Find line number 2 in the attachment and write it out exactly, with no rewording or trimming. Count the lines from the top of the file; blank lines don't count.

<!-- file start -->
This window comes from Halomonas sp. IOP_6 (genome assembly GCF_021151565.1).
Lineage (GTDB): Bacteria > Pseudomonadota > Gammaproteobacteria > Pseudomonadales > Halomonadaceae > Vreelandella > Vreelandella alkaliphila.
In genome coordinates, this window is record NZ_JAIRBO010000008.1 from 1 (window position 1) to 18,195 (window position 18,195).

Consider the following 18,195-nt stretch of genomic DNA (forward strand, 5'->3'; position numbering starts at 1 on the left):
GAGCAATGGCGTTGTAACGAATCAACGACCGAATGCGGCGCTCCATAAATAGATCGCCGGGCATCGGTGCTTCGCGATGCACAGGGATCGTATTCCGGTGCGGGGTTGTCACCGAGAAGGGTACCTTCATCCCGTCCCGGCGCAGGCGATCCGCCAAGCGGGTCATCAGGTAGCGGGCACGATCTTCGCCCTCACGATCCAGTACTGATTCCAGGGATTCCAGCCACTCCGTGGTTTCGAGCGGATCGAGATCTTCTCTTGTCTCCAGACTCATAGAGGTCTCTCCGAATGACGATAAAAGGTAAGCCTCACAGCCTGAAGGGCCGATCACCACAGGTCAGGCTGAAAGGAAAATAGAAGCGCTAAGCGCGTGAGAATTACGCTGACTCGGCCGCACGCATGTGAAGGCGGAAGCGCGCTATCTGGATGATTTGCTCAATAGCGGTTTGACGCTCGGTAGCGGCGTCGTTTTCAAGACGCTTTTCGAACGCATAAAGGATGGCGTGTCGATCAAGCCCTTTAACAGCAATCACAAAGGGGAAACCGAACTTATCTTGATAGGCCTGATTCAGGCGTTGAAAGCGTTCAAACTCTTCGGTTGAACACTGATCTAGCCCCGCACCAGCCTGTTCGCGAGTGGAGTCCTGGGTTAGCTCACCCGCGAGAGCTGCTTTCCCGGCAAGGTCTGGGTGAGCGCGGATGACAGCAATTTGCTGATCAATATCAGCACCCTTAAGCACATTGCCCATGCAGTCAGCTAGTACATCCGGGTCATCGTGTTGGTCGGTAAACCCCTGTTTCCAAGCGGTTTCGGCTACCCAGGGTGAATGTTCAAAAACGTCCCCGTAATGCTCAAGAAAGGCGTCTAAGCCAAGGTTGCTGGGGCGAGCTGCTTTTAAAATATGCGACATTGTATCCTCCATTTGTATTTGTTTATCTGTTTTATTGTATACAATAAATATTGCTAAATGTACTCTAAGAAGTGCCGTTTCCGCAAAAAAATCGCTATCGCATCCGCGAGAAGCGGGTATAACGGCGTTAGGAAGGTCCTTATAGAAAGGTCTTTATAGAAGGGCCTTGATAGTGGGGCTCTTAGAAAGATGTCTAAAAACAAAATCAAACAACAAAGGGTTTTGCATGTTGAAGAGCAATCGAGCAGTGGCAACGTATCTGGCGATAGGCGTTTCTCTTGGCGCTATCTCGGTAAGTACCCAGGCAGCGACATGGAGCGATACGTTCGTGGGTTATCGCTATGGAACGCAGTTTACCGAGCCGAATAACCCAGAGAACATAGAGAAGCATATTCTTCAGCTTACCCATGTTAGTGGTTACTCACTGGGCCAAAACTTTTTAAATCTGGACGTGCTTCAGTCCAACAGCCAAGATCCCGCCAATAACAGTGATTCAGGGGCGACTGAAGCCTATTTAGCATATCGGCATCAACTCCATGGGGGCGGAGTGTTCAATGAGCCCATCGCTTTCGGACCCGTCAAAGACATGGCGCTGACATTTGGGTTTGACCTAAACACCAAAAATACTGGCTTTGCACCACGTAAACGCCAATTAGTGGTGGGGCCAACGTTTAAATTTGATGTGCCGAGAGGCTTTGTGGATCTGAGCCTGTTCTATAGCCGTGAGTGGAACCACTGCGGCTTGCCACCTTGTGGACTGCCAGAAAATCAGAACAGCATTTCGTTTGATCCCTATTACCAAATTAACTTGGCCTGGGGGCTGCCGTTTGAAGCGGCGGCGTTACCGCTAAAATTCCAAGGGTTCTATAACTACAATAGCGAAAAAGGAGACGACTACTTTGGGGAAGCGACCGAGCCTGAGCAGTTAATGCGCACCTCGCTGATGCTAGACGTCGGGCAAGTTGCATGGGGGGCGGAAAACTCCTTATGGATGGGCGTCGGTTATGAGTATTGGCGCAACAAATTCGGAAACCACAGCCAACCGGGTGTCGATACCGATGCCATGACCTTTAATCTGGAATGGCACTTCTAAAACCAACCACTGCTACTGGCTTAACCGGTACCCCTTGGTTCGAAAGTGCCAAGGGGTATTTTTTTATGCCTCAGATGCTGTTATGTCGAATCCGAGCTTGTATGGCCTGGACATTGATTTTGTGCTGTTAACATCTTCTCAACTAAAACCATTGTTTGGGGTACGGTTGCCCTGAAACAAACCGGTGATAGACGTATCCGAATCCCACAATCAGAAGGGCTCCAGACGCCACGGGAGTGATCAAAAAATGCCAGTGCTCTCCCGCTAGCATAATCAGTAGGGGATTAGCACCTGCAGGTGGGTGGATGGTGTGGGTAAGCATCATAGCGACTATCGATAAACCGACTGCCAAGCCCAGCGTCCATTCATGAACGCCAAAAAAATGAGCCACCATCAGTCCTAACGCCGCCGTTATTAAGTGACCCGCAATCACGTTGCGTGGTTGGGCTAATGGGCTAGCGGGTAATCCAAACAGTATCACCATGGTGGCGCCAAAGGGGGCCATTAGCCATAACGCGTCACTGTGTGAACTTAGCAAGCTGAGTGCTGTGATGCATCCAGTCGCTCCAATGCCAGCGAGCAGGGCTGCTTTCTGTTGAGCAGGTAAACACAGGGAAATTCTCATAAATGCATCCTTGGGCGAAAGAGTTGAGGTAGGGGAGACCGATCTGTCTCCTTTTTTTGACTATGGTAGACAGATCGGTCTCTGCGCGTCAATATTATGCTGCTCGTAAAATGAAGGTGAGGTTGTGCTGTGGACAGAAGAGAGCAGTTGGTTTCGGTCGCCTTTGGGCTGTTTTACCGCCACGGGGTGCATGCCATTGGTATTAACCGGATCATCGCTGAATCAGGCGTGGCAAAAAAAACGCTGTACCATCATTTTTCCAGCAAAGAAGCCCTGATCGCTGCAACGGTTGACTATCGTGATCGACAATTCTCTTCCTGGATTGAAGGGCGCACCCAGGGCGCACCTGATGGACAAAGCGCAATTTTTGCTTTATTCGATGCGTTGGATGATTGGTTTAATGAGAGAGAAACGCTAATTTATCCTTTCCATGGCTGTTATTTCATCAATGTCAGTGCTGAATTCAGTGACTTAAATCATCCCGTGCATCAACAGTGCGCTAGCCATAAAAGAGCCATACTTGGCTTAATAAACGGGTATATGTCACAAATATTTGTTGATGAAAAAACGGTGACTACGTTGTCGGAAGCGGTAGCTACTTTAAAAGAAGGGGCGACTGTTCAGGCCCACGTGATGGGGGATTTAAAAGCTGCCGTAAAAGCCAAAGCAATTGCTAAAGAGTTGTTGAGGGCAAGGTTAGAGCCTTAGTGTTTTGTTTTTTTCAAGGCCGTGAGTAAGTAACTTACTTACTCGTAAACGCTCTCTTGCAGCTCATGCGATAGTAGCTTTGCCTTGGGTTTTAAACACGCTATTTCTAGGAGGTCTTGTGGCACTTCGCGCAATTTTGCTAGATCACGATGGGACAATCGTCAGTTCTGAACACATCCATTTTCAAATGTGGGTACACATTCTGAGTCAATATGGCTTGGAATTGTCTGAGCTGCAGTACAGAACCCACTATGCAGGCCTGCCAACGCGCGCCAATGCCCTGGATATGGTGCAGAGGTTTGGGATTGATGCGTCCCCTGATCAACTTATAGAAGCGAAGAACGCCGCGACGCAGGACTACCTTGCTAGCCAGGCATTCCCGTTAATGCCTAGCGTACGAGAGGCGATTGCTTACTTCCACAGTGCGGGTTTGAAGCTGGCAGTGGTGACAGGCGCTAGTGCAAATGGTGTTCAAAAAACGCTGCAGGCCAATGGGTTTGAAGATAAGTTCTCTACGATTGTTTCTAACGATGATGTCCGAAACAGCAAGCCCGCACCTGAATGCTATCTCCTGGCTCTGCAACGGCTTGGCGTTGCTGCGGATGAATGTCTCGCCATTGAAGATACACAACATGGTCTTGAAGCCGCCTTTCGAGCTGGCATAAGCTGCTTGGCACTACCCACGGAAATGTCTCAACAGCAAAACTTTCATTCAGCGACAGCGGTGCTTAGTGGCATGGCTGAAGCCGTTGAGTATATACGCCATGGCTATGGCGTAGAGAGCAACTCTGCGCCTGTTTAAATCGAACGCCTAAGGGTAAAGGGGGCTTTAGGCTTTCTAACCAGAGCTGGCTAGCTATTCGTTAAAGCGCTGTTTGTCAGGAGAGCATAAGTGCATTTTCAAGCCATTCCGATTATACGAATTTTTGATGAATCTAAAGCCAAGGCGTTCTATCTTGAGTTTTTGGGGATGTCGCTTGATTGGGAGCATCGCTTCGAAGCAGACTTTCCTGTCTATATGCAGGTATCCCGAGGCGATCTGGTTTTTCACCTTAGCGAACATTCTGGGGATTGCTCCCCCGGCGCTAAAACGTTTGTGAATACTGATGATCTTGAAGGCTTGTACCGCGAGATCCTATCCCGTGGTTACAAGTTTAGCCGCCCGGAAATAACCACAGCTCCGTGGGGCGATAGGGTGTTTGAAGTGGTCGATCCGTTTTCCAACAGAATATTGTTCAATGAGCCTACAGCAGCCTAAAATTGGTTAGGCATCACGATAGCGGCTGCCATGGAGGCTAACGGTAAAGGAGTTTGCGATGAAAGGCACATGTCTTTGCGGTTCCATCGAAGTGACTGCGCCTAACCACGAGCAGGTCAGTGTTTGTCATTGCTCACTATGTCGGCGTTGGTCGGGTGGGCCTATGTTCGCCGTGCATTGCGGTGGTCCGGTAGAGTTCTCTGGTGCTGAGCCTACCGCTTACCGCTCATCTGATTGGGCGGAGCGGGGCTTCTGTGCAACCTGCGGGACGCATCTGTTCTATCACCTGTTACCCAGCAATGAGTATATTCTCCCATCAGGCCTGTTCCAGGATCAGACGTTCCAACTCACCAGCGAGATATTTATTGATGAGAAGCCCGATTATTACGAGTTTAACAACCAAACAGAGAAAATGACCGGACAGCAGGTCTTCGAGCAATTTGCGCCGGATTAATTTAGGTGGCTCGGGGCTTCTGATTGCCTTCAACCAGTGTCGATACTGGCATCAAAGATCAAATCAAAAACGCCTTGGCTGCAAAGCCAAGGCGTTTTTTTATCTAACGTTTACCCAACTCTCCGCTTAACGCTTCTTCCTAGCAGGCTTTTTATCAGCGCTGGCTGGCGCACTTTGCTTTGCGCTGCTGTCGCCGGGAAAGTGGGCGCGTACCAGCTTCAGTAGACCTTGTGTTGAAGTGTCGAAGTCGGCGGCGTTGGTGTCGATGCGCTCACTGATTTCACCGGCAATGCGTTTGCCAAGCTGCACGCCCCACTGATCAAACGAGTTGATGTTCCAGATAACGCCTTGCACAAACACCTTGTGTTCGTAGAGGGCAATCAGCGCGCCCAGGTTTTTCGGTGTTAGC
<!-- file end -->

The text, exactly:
Lineage (GTDB): Bacteria > Pseudomonadota > Gammaproteobacteria > Pseudomonadales > Halomonadaceae > Vreelandella > Vreelandella alkaliphila.